The financially troubled New York City Opera is calling it quits.
The New York Times is reporting that the company, plagued for several years with debilitating debt and financial woes, couldn't come up with the $7 million it said it needed to mount its 2013-14 season. The company, which appealed to donors for the funding in early September, set a deadline of yesterday.
The company squeezed in one performance this season, last weekend's premiere of the new Mark-Anthony Turnage opera “Anna Nicole"; Saturday's performance at the Brooklyn Academy of Music was the company's final performance.
New York City Opera gave its first performance — of Puccini’s “Tosca” — in 1944 and has carefully curated a legacy of producing cutting-edge opera. A veritable who's who of opera greats got their start at City Opera including Beverly Sills and Placido Domingo.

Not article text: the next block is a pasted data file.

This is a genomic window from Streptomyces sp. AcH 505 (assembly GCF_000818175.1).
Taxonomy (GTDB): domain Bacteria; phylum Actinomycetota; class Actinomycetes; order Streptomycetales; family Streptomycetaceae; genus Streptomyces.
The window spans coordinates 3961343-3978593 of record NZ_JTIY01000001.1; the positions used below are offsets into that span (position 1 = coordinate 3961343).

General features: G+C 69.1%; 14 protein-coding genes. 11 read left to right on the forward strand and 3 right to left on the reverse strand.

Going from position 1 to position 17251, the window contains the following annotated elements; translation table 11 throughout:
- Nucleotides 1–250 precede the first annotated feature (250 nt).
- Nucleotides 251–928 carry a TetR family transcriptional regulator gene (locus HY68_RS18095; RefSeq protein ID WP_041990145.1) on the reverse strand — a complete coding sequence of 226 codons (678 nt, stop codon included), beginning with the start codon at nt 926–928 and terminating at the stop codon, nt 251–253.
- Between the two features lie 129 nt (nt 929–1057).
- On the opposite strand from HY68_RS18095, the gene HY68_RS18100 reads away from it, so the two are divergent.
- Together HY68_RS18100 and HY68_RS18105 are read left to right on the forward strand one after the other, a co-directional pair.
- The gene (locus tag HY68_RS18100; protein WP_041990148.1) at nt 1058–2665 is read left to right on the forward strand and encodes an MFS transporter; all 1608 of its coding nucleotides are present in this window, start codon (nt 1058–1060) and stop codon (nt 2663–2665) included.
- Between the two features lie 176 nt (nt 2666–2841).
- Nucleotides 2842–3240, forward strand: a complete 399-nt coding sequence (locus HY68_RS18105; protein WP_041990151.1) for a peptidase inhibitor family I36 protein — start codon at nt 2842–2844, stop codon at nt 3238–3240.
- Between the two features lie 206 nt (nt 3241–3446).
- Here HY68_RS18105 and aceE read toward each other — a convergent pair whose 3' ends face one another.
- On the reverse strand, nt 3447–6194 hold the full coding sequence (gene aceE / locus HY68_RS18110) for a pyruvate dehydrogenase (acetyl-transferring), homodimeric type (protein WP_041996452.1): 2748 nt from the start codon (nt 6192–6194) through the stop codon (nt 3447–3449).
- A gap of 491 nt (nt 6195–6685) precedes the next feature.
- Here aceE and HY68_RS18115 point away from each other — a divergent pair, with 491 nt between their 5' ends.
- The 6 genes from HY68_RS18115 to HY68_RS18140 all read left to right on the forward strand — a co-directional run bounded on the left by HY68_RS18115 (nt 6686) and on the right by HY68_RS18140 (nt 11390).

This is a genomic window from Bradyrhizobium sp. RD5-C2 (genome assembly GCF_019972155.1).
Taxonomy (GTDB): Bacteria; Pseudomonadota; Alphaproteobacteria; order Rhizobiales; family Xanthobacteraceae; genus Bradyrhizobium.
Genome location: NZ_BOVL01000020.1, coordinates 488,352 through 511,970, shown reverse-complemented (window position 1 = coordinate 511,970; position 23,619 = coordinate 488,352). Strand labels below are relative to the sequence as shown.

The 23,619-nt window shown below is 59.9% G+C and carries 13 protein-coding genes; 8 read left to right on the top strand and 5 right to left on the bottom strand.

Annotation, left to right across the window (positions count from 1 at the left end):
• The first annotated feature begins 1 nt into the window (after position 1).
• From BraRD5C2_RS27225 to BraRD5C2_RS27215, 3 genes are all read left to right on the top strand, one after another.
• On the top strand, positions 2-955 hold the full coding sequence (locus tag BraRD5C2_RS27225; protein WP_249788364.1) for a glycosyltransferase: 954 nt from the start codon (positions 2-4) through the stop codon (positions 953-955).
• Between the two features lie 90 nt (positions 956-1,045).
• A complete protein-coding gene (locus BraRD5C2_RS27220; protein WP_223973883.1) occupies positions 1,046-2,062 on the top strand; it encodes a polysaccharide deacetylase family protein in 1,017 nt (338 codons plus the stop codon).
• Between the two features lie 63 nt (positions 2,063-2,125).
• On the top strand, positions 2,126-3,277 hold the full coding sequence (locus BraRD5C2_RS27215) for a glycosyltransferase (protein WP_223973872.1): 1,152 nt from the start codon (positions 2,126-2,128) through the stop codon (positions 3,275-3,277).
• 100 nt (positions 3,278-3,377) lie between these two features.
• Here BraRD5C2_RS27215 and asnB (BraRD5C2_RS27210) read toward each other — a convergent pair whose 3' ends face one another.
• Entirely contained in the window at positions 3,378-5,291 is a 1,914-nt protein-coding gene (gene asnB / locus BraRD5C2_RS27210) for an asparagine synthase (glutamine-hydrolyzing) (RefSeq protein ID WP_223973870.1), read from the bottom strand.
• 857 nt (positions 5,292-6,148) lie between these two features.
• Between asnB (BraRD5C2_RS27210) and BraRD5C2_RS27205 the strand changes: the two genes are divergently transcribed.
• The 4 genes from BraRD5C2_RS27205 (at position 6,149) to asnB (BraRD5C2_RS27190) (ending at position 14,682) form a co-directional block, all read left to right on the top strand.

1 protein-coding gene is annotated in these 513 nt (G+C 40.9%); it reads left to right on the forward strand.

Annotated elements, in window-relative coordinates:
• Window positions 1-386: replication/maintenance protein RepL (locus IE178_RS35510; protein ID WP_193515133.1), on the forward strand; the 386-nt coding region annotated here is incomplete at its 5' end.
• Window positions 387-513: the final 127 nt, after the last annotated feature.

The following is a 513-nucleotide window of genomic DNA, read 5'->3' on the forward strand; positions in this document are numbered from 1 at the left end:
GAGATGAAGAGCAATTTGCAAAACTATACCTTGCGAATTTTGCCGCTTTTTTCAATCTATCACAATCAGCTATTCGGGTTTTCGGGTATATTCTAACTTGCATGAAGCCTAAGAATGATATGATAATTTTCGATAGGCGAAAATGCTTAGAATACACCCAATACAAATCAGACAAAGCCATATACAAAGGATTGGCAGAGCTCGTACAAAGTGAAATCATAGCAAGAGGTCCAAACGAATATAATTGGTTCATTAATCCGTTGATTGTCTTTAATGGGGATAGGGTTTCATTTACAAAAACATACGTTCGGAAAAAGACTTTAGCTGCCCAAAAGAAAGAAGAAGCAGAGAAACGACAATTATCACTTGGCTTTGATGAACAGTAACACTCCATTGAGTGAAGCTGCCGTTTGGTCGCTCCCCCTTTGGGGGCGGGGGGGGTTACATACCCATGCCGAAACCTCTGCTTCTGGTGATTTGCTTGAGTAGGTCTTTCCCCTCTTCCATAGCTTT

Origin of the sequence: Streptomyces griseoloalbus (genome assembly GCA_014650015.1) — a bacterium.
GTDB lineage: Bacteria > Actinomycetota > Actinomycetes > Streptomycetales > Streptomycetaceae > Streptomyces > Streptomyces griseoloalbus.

The company's financial woes date back several years and intensified since it moved out of its longtime home at Lincoln Center in 2011 and started performing at theaters around the city. Although the reviews were generally glowing, the company was never able to establish a strong enough audience or donor base as an itinerant company.
Click here to see the Times full story.